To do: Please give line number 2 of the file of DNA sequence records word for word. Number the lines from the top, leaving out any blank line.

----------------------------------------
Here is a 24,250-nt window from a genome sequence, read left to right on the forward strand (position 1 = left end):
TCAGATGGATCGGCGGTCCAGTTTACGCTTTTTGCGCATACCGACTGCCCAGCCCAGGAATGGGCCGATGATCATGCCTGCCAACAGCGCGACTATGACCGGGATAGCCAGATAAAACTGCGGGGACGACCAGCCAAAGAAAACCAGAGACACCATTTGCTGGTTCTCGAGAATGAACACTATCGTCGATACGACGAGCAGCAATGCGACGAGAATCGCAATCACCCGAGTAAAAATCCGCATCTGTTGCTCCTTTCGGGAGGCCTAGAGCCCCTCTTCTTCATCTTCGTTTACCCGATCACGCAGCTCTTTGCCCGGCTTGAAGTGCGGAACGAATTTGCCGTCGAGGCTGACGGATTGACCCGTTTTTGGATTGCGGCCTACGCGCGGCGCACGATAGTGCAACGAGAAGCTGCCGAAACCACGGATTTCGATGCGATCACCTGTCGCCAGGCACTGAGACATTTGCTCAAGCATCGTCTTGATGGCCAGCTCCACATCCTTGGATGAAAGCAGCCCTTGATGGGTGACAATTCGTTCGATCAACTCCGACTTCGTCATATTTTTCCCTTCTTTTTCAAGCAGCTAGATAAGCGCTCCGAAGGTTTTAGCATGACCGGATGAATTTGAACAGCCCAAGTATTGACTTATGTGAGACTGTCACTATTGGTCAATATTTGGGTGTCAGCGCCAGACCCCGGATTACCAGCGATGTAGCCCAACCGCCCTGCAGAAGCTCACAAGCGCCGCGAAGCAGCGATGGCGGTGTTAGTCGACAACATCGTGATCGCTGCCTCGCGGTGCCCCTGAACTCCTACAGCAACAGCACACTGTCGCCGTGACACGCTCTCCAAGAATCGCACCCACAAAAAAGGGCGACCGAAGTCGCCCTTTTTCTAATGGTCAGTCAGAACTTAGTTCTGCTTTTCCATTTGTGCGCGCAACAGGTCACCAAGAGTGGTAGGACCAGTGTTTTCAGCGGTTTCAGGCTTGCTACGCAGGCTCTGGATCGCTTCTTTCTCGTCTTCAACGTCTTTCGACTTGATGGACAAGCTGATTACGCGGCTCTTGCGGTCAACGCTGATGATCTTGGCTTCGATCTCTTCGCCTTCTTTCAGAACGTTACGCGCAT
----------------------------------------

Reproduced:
TCAGATGGATCGGCGGTCCAGTTTACGCTTTTTGCGCATACCGACTGCCCAGCCCAGGAATGGGCCGATGATCATGCCTGCCAACAGCGCGACTATGACCGGGATAGCCAGATAAAACTGCGGGGACGACCAGCCAAAGAAAACCAGAGACACCATTTGCTGGTTCTCGAGAATGAACACTATCGTCGATACGACGAGCAGCAATGCGACGAGAATCGCAATCACCCGAGTAAAAATCCGCATCTGTTGCTCCTTTCGGGAGGCCTAGAGCCCCTCTTCTTCATCTTCGTTTACCCGATCACGCAGCTCTTTGCCCGGCTTGAAGTGCGGAACGAATTTGCCGTCGAGGCTGACGGATTGACCCGTTTTTGGATTGCGGCCTACGCGCGGCGCACGATAGTGCAACGAGAAGCTGCCGAAACCACGGATTTCGATGCGATCACCTGTCGCCAGGCACTGAGACATTTGCTCAAGCATCGTCTTGATGGCCAGCTCCACATCCTTGGATGAAAGCAGCCCTTGATGGGTGACAATTCGTTCGATCAACTCCGACTTCGTCATATTTTTCCCTTCTTTTTCAAGCAGCTAGATAAGCGCTCCGAAGGTTTTAGCATGACCGGATGAATTTGAACAGCCCAAGTATTGACTTATGTGAGACTGTCACTATTGGTCAATATTTGGGTGTCAGCGCCAGACCCCGGATTACCAGCGATGTAGCCCAACCGCCCTGCAGAAGCTCACAAGCGCCGCGAAGCAGCGATGGCGGTGTTAGTCGACAACATCGTGATCGCTGCCTCGCGGTGCCCCTGAACTCCTACAGCAACAGCACACTGTCGCCGTGACACGCTCTCCAAGAATCGCACCCACAAAAAAGGGCGACCGAAGTCGCCCTTTTTCTAATGGTCAGTCAGAACTTAGTTCTGCTTTTCCATTTGTGCGCGCAACAGGTCACCAAGAGTGGTAGGACCAGTGTTTTCAGCGGTTTCAGGCTTGCTACGCAGGCTCTGGATCGCTTCTTTCTCGTCTTCAACGTCTTTCGACTTGATGGACAAGCTGATTACGCGGCTCTTGCGGTCAACGCTGATGATCTTGGCTTCGATCTCTTCGCCTTCTTTCAGAACGTTACGCGCAT